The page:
Autoserve1 Automotive Garage Software President Jamie Cuthbert Came Seeking Web Workers

The President of AutoServe1, automotive garage software tech startup Jamie Cuthbert came to HackerNest looking for people; they’re hiring web professionals who belive in the cause as his company campaigns to change the way mechanics do business at repair shops across North America.  Jamie’s business cards were printed up special for the night and had the words Full Stack Dev Careers on the front, and below that Apply at autoserve1.com/hackernest which I’ll bet was very successful at getting submissions.

Jamie’s speech before the crowd was also well received. He didn’t need to explain how Autoserve1 software lets mechanics email customers price estimates with pictures of their car’s issues printed beside itemized repair tasks right on the invoice.  Everyone knew that already; instead he spent his time soliciting these high demand programmers and coders to signup online or come see him at his table.

Sharon from Northeastern University talked about their new Toronto Campus. (Photographer: Rob Campbell)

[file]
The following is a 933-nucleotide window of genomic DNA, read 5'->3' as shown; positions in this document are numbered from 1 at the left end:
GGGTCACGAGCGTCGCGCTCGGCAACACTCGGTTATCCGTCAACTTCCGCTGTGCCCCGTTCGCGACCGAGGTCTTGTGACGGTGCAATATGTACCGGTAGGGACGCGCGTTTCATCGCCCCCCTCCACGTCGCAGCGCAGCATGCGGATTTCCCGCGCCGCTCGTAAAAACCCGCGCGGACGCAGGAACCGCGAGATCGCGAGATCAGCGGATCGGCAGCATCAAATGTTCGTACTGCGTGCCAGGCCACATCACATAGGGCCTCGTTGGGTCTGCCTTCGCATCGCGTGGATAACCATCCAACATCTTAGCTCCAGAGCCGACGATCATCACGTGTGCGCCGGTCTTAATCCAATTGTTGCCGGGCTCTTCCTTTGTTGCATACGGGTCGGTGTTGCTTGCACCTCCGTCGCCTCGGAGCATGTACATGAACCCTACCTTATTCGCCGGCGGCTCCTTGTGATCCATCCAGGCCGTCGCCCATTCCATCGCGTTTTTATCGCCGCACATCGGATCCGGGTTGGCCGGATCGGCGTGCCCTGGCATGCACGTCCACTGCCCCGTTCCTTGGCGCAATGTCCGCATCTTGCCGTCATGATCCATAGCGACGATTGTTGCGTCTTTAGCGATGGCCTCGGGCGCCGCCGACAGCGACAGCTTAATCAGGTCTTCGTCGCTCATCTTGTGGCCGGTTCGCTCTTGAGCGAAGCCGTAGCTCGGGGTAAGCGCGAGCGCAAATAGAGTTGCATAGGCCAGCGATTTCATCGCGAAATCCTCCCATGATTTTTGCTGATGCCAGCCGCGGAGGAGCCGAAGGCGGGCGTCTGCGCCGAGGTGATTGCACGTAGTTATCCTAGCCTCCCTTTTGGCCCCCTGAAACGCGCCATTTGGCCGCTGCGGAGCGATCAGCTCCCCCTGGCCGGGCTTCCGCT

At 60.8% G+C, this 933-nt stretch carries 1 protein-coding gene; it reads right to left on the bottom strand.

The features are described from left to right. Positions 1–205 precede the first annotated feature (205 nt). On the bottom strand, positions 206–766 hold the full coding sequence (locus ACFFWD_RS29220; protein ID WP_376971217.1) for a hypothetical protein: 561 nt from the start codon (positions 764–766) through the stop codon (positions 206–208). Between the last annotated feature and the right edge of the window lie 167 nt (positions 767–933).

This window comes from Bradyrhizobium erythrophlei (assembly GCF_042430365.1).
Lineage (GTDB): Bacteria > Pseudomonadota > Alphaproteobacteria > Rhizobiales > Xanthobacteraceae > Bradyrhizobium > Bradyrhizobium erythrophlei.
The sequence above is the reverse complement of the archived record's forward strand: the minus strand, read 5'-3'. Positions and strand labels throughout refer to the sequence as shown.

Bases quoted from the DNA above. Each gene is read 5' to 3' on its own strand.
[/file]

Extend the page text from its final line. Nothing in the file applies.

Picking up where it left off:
Northeastern University Toronto Campus Centers on Science and Technology

Sharon Collins from Northeastern University was also at the party, representing faculty and administrators from their Toronto campus. They’re well focused on helping folks become better ‘fits’ in the modern workplace; they design after-work continuing education programs in accordance with the hardest to fill, or most-in-demand tech vocations at job centers.

Sharon spoke about the schools’ three online Master of Science programs, 1) project management; 2) information assurance and 3) cyber security. These programs were made special to fast-track careers in these high growth areas.

Want to come out to the next HackerNest? If you have an internet technology job in Toronto, you’ll find HackerNest TO full of career-catalyst heroes, and it really helps to have a big heart yourself, and some credits coding for charity.


Source/Text: Rob Campbell @ KPDI Inc.


Raymi Lauren from Full Stack Resources and Kate Swerengen – Tech Bloggers at HackerNest. (Photographer: Rob Campbell)
A huge crowd of IT Professionals descended on HackerNest in Toronto on Monday 29 Jan 2018. (Photographer: Rob Campbell)
IT professionals from across the city braved the bad weather to attend Hackerfest Jan. 29, 2018. photo by Rob Campbell